This handbook is the first dealing with the discovery of drugs directed against apicomplexan parasites. Amongst others, this group of endoparasites includes the causative agents of Malaria, Toxoplasmosis, and Babesiosis, the latter occurring mainly in animals. Written by renowned scientific experts from academia and industry, the book focuses on currentdrug development approaches for all apicomplexan diseases making it appealing to a large audience, ranging from research labs in academia to the human and veterinarian pharmaceutical industry. This work is the second volume of the new book series 'Drug Discovery in Infectious Diseases', edited by Prof. Dr Paul M. Selzer.

Table of Contents

SCREENING, BIOINFORMATICS, CHEMOINFORMATICS, AND DRUG DESIGN
Drug Discovery Approaches towards Anti-Parasitic Agents
(Andreas Rohwer, Richard J. Marhöfer, Conor R. Caffrey and Paul M. Selzer)
New Bioinformatic Strategies against Apicomplexan Parasites
(Thomas Dandekar and Ke Xiao)
Sorting Potential Therapeutic Targets in Apicomplexa
(Jan A. Hiss and Gisbert Schneider)
Alternatives to Drug Development in Apicomplexa
(Prof. Dr. Theo P.M. Schetters)

METABOLIC PATHWAYS AND PROCESSES ADDRESSED BY CURRENT DRUG DISCOVERY APPROACHES
The Energy Metabolism as an Antimalarial Drug Target
(Esther Jortzik and Katja Becker)
Polyamines in Apicomplexan Parasites
(Ingrid B. Müller, Robin Das Gupta, Kai Lüersen, Carsten Wrenger and Rolf D. Walter)
The Reducing Milieu of Parasitized Cells as a Target of Antimalarial Agents. Methylene Blue as an Ethical Drug
(Peter Meissner, Heike Adler, Karin Fritz-Wolf and R. Heiner Schirmer)
Lipids as Drug Targets for Malaria Therapy
(Henri J. Vial, Diana Penarete, Sharon Wein, Sergio Caldarelli, Laurent Fraisse and Suzanne Peyrottes)
Targeting Apicoplast Pathways in Plasmodium
(Snober S. Mir, Subir Biswas and Saman Habib)
Lipoic Acid Acquisition and Glutathione Biosynthesis in Apicomplexan Parasites
(Janet Storm, Eva-Maria Patzewitz and Sylke Müller)
Antimalarial Drugs and Molecules Inhibiting Hemozoin formation
(Uday Bandyopadhyay and Sumanta Dey)
Exploiting the Vitamin Metabolism of Apicomplexa as Drug Targets
(Carsten Wrenger and Ingrid B. Müller)
Vitamin Biosynthetic Pathways, the PLP Synthase Complex, and the Potential for Drugging Protein-Protein Interaction
(Ivo Tews and Irmgard Sinning)
Targeting Prokaryotic Enzymes in the Eukaryotic Pathogen Cryptosporidium
(Suresh Kumar Gorla, Corey Johnson, Jihan Khan, Xin Sun, Lisa Sharling,
Boris Striepen and Lizbeth Hedstrom)
DRUG TARGETS IN APICOMPLEXAN PARASITES
Novel Apicomplexan Phosphatases and Immunophilins
as Domain-Specific Drug Targets
(Sailen Barik)
Dehydrogenases and enzymes of the mitochondrial electron transport chain as antiapicomplexan drug targets
(Kathleen Zocher, Stefan Rahlfs and Katja Becker)
Calcium-dependent protein kinases as drug targets in apicomplexan parasites
(Dominik Kugelstadt, Bianca Derrer, and Barbara Kappes)
Protein Acylation:
New Potential Targets for Intervention against Apicomplexa
(Joana M. Santos, Christian Hedberg and Dominique Soldati-Favre)
Drugs and Drug Targets in Neospora Caninum and Related Apicomplexans
(Joachim Müller, Norbert Müller and Andrew Hemphill)
COMPOUNDS
Subversive Substrates of Glutathione Reductases from P. Falciparum-infected Red Blood Cells as Antimalarial Agents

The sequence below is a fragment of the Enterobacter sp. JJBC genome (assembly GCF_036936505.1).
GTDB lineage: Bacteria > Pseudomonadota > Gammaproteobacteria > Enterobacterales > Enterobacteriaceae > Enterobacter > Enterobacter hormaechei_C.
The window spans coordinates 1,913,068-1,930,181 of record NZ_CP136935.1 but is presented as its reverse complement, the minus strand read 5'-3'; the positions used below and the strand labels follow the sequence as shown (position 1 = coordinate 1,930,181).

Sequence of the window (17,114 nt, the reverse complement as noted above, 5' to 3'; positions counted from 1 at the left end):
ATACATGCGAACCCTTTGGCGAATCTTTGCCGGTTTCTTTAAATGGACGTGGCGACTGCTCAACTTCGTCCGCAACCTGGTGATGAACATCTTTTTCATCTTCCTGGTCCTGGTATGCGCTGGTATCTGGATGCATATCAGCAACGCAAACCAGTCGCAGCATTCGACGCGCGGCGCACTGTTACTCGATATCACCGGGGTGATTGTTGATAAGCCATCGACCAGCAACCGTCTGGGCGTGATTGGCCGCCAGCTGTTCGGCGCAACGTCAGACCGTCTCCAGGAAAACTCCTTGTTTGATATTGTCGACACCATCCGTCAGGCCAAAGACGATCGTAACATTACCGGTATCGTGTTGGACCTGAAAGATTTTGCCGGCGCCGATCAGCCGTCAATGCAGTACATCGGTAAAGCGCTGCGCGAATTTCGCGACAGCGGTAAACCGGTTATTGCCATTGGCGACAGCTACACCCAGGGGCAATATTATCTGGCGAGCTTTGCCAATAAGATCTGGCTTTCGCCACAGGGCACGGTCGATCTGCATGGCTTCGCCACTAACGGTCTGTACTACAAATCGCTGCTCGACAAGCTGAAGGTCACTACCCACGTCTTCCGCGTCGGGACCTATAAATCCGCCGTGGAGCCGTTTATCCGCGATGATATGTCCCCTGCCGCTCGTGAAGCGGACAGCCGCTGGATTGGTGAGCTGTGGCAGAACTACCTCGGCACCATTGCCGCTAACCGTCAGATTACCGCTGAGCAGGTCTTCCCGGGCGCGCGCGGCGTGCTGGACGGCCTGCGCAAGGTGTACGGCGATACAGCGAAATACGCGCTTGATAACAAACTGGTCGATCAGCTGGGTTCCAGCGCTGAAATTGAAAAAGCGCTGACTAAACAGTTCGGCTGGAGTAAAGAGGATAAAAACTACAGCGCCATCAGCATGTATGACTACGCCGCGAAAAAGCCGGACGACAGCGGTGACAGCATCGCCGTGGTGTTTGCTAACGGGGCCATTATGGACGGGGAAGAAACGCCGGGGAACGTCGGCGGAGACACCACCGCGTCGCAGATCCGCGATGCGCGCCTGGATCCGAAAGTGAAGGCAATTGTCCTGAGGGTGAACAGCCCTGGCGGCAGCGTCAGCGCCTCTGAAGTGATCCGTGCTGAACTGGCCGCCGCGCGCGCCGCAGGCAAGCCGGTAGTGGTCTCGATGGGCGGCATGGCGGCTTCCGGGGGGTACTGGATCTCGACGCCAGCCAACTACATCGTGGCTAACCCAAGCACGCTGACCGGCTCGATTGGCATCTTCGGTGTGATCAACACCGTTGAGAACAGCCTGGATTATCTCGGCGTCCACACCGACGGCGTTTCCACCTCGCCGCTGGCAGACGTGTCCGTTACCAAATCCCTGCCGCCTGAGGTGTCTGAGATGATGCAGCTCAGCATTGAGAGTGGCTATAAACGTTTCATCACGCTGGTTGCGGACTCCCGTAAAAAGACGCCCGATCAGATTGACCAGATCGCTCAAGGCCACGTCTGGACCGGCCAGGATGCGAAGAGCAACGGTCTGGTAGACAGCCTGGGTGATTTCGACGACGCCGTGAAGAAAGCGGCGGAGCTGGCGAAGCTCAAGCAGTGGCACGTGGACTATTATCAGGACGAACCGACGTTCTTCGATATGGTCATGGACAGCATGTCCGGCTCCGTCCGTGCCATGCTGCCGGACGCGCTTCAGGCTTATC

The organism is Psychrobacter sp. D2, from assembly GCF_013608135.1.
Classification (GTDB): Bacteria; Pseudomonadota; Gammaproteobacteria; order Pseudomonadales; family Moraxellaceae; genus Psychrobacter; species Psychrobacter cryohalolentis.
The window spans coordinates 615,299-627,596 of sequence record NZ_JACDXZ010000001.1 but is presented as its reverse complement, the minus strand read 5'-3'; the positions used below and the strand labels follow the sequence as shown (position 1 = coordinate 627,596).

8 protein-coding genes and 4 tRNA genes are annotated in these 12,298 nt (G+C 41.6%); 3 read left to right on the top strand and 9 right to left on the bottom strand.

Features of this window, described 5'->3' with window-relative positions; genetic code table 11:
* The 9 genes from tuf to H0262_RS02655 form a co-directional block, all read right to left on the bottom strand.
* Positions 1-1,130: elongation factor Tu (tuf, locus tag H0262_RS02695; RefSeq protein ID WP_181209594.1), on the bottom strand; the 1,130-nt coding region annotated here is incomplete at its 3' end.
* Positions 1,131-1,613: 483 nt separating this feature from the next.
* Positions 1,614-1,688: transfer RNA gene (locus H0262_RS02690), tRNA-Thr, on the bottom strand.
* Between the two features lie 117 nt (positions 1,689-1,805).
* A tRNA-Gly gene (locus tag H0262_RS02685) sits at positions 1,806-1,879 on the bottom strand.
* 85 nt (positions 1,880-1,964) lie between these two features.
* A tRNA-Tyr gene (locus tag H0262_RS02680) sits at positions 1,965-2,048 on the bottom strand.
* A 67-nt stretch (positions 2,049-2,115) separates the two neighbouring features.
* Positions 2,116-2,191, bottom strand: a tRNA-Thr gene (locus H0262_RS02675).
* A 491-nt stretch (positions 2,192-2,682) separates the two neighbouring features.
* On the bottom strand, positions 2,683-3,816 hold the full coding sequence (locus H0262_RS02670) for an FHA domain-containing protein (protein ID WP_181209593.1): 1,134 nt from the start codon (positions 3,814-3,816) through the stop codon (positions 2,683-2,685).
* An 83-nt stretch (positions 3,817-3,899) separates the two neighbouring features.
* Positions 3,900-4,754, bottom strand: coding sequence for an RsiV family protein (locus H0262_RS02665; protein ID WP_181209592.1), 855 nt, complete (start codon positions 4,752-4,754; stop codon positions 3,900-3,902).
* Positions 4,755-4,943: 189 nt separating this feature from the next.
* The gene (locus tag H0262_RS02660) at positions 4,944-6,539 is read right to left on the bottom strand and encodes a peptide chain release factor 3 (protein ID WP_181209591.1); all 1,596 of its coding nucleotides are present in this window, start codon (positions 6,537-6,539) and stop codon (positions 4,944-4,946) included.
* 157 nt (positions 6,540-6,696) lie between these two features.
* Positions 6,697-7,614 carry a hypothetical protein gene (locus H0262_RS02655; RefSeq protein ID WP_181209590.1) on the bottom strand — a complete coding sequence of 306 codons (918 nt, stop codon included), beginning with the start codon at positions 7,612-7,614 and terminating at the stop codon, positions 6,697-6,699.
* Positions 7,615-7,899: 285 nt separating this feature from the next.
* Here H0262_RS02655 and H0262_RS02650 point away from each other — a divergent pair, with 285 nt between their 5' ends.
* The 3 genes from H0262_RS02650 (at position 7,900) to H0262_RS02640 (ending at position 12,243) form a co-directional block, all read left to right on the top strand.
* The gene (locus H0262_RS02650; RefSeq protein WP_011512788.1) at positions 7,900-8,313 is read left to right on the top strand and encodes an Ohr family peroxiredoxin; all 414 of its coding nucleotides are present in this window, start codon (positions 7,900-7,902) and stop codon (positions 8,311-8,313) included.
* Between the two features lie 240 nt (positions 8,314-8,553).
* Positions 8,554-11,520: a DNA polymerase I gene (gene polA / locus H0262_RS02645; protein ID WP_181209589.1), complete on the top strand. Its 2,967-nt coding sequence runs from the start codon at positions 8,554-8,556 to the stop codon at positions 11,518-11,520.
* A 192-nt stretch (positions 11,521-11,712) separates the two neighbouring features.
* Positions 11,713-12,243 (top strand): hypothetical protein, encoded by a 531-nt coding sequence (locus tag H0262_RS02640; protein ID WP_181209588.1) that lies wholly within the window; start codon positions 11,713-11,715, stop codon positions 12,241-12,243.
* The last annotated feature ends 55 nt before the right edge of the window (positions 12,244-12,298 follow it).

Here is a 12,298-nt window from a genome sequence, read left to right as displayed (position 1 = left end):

(Elisabeth Davioud-Charvet and Don Antoine Lanfranchi)
Ferroquine: a Concealed Weapon (Christophe Biota, Bruno Pradinesb and Daniel Divec)
Current Aspects of Endoperoxides in Antiparasitic Chemotherapy
(Denis Matovu Kasozi, Stefan Rahlfs and Katja Becker)
Plasmodium Hsp90 as an Antimalarial Target
(G. Sridhar Prasad and Sailen Barik)
Drug Discovery against Babesia and Toxoplasma
(Mohamad Alaa Terkawi and Ikuo Igarashi)
Search for Drugs and Drug Targets against Babesia bovis, Babesia bigemina, Babesia caballi, and Babesia (Theileria) equi
(Sabine Bork-Mimm)
Orlistat: A Repositioning Opportunity as a Growth Inhibitor of Apicomplexan Parasites?
(Christian Miculka, Hon Tran, Thorsten Meyer, Anja R. Heckeroth, Stefan Baumeister, Frank Seeber and Paul M. Selzer)
Recent drug discovery against Cryptosporidium
(Jean-François Rossignol, Gilles Gargala, J. Edward Semple and Andrew V. Stachulski)

Author Information

Volume editor:
Prof. Dr. Katja Becker obtained her Academic Degree in Medicine at Heidelberg University. She carried out her doctoral-thesis as well as her Habilitation at the Biochemistry Centre, Heidelberg, before she obtained a Junior Group Leader Position at the Research Center for Infectious Diseases, Würzburg University. Since 2000 she holds the Chair of Nutritional Biochemistry at the Justus-Liebig University Giessen. Scientifically she focuses on the characterization of redox active proteins as drug targets. She has produced more than 170 scientific publications and received numerous scientific awards including the Carus Medal of the German Academy of Sciences Leopoldina and the Leuckart Medal of the German Society for Parasitology. Since June 2009 she is a member of the Leopoldina.
Series Editor:
Prof. Dr. Paul M. Selzer studied Biology, Parasitology, and Biochemistry at the University of Tübingen, Germany, where he also received his PhD in Biochemistry. He spent three years in the parasitology and tropical disease laboratory of Prof. James H. McKerrow at the University of California, San Francisco (UCSF). During his professional career he worked as researcher and scientific manager for several pharmaceutical companies, being currently employed by Intervet Innovation GmbH, Germany, part of a leading Animal Health company. Dr. Selzer is also a visiting Professor and teacher in Biochemistry, Bioinformatics, and Chemoinformatics at the University of Tübingen, and holds an Honorary Professorship in the Department of Infection and Immunity at the University of Glasgow, UK.